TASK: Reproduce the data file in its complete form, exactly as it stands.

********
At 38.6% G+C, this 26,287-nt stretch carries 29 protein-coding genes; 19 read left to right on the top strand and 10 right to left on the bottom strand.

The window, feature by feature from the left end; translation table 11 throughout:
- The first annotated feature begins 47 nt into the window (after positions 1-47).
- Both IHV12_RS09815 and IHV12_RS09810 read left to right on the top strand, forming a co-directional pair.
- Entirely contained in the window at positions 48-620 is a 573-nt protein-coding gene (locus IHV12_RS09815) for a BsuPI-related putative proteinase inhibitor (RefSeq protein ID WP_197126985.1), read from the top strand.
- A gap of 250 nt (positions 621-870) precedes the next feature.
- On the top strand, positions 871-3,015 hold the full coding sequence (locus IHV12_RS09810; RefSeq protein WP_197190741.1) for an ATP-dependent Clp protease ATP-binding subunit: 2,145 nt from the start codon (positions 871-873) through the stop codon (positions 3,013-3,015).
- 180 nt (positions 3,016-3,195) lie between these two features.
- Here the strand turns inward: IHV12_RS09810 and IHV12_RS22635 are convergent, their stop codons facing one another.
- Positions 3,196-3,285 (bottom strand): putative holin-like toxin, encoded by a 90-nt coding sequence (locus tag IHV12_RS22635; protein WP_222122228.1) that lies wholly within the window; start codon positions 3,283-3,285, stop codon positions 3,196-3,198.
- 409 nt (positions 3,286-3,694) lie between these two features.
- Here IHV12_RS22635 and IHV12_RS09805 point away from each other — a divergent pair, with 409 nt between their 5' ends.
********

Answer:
At 38.6% G+C, this 26,287-nt stretch carries 29 protein-coding genes; 19 read left to right on the top strand and 10 right to left on the bottom strand.

The window, feature by feature from the left end; translation table 11 throughout:
- The first annotated feature begins 47 nt into the window (after positions 1-47).
- Both IHV12_RS09815 and IHV12_RS09810 read left to right on the top strand, forming a co-directional pair.
- Entirely contained in the window at positions 48-620 is a 573-nt protein-coding gene (locus IHV12_RS09815) for a BsuPI-related putative proteinase inhibitor (RefSeq protein ID WP_197126985.1), read from the top strand.
- A gap of 250 nt (positions 621-870) precedes the next feature.
- On the top strand, positions 871-3,015 hold the full coding sequence (locus IHV12_RS09810; RefSeq protein WP_197190741.1) for an ATP-dependent Clp protease ATP-binding subunit: 2,145 nt from the start codon (positions 871-873) through the stop codon (positions 3,013-3,015).
- 180 nt (positions 3,016-3,195) lie between these two features.
- Here the strand turns inward: IHV12_RS09810 and IHV12_RS22635 are convergent, their stop codons facing one another.
- Positions 3,196-3,285 (bottom strand): putative holin-like toxin, encoded by a 90-nt coding sequence (locus tag IHV12_RS22635; protein WP_222122228.1) that lies wholly within the window; start codon positions 3,283-3,285, stop codon positions 3,196-3,198.
- 409 nt (positions 3,286-3,694) lie between these two features.
- Here IHV12_RS22635 and IHV12_RS09805 point away from each other — a divergent pair, with 409 nt between their 5' ends.